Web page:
Jedi provides a library of routines inspired by more powerful languages such as Lisp, which support first order logic, filtering, iteration, type conversion of collections, etc. It makes extensive use of higher order functions and closures (also known as 'blocks' or 'lambdas'), but the key is that you do not have to write them yourself. The problem with closures in Java is that, while they really represent functions, they must be presented as objects. Since methods / functions are not first class objects in Java, any closure must be 'wrapped' in an object, which means creating a class, either named or anonymous. Jedi helps with this by providing JDK 1.5 annotations which will generate the necessary code. If annotations are used, JDK 1.5 is required at build time. However, the compiled code can be run under JDK 1.4 (using the javac -target jsr14 flag). No use is made of JDK 1.5 APIs in the generated code or the Jedi APIs, although generics are used to great effect. The generated code supports unit testing by providing several different ways to inject dependencies. You can therefore select the mechanism which supports your style of programming and testing. Jedi started life in about 2004 and has been used on four investment banking projects, a project for a large ISP and a bunch of smaller projects.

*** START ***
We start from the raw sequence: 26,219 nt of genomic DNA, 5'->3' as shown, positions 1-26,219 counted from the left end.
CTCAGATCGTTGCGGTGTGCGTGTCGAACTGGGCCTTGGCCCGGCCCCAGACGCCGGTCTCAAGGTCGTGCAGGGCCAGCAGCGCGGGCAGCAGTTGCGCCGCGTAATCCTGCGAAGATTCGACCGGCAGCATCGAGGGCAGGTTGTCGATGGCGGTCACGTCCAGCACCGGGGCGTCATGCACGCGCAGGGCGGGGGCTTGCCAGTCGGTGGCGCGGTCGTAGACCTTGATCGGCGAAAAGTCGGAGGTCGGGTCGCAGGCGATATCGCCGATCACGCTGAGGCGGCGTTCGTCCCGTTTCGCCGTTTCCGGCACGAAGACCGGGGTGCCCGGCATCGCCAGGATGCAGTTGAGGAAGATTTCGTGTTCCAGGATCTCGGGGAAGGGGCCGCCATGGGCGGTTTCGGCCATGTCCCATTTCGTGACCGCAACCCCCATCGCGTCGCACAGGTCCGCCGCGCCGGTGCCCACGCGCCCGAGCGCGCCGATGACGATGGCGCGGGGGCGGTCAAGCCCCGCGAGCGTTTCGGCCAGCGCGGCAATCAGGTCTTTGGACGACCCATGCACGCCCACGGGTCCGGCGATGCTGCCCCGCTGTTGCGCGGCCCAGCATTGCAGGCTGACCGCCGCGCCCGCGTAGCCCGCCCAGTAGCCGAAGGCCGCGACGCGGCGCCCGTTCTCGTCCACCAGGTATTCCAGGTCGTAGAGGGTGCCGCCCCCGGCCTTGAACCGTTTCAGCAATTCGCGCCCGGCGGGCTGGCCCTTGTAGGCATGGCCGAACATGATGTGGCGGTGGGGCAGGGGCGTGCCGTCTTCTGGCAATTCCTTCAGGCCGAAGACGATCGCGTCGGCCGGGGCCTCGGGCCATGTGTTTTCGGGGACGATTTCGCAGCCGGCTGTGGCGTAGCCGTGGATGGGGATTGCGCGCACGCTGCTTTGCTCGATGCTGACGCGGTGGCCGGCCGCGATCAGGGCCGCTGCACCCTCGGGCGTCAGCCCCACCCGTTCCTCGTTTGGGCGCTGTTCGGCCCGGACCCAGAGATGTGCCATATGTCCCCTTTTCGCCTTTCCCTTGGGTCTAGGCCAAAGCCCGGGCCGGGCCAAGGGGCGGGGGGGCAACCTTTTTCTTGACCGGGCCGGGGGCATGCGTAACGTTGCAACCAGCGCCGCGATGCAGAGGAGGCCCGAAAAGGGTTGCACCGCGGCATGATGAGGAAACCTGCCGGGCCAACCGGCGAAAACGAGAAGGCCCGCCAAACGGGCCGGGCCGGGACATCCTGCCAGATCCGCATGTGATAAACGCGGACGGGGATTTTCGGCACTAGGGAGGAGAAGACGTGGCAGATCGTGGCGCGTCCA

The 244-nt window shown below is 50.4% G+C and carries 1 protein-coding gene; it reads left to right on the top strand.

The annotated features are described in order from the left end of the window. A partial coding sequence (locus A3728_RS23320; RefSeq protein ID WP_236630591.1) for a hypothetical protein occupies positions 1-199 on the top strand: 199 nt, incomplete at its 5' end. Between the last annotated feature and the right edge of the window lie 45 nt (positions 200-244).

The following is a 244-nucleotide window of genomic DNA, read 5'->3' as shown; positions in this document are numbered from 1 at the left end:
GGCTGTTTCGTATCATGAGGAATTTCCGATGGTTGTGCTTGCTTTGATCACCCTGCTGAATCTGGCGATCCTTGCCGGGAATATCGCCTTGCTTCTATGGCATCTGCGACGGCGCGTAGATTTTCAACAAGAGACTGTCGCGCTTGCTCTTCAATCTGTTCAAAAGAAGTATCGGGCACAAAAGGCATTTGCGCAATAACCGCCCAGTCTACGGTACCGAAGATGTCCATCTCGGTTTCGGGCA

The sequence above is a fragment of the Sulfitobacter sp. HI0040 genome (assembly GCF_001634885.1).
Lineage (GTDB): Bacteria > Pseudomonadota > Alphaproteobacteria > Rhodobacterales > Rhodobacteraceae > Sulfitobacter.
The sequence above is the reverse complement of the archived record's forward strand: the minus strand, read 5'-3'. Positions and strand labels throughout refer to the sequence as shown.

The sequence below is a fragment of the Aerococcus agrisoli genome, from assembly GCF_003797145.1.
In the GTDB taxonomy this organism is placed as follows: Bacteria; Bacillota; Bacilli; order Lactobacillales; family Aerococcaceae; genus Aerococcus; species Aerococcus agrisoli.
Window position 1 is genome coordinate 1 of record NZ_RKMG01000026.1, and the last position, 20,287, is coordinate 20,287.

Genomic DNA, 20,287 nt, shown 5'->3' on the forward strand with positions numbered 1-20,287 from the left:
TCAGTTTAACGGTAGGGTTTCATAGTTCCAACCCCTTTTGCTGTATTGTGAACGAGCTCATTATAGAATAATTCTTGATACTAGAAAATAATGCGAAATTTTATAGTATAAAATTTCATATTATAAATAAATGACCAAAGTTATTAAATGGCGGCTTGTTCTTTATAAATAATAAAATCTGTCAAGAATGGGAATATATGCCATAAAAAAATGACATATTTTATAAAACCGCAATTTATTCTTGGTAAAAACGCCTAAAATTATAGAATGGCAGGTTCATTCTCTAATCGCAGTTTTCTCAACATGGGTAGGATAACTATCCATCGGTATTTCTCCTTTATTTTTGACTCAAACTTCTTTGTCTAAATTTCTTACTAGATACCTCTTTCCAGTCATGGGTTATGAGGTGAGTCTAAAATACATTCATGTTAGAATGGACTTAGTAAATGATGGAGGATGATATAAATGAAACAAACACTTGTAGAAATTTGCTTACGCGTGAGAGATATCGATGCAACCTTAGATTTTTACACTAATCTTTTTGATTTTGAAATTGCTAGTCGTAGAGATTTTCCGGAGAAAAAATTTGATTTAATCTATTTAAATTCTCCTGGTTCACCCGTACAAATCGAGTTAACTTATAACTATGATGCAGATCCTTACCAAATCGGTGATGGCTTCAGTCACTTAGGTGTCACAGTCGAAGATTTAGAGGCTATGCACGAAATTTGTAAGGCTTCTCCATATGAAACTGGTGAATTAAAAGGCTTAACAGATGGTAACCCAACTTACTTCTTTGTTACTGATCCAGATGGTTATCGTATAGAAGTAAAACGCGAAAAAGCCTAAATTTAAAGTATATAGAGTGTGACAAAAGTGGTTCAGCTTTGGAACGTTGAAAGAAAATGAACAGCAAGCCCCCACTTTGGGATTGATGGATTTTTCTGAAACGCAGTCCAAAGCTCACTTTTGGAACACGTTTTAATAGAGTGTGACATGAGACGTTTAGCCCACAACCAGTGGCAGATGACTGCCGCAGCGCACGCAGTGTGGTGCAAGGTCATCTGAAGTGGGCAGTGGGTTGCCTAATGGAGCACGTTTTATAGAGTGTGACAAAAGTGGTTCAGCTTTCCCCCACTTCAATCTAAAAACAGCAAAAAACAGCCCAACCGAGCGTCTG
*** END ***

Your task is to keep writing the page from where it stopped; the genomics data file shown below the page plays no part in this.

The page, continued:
GeoTools is an open source (LGPL) Java code library which provides standards compliant methods for the manipulation of geospatial data, for example to implement Geographic Information Systems (GIS). The GeoTools library implements Open Geospatial Consortium (OGC) specifications as they are developed, in close collaboration with the GeoAPI, GeoServer and uDig projects.
AppInfo :: Display always current version of your software even when automatically deploying from CI server on QA
AppInfo is a small library providing the easy way to show always valid, automatic updated information about a version of running software in your web/desktop Java application. Especially useful with automatic builds from CI server deployed on QA. Currently supported are displaying name, version, build number and build date of running software. They are available as text from end application and can be customized to fit your needs. Source information can be passed via environmental variables and works out-of-box with Hudson CI server.